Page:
This year, the weapons have been consecrated at four places in the Juna Akhara camp.
Barring a few priests of the akhara, no one is allowed to touch the weapons or even come close.
"Both the dharm-dhwaja (high-mast flag) and the weapons are symbols of peace and security. It means first we will try to win over our enemies with love and knowledge, but if they become violent, we will take up weapons to conquer them," said Ashtkaushal Mahant Hareramgiriji Maharaj, a senior member of the Juna Akhara.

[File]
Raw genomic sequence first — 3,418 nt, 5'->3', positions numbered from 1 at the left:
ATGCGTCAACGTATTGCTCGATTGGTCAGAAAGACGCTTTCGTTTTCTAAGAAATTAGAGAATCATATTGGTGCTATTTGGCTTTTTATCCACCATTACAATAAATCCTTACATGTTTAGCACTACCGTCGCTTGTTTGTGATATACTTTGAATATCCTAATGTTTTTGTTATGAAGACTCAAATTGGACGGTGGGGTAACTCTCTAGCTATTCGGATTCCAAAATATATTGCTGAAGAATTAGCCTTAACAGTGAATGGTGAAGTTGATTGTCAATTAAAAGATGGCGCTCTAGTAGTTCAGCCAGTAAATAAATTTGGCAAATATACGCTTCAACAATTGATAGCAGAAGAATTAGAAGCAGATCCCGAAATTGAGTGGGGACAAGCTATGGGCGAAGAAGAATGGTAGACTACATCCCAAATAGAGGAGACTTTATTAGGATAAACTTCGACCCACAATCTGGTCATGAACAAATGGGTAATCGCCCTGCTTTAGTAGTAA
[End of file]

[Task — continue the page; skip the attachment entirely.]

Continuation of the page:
"They are not symbols of violence. They are so sacred that we do not take them out during peshwai (formal entry of akhara in Kumbh Mela) because their tips should not touch the ground," he added.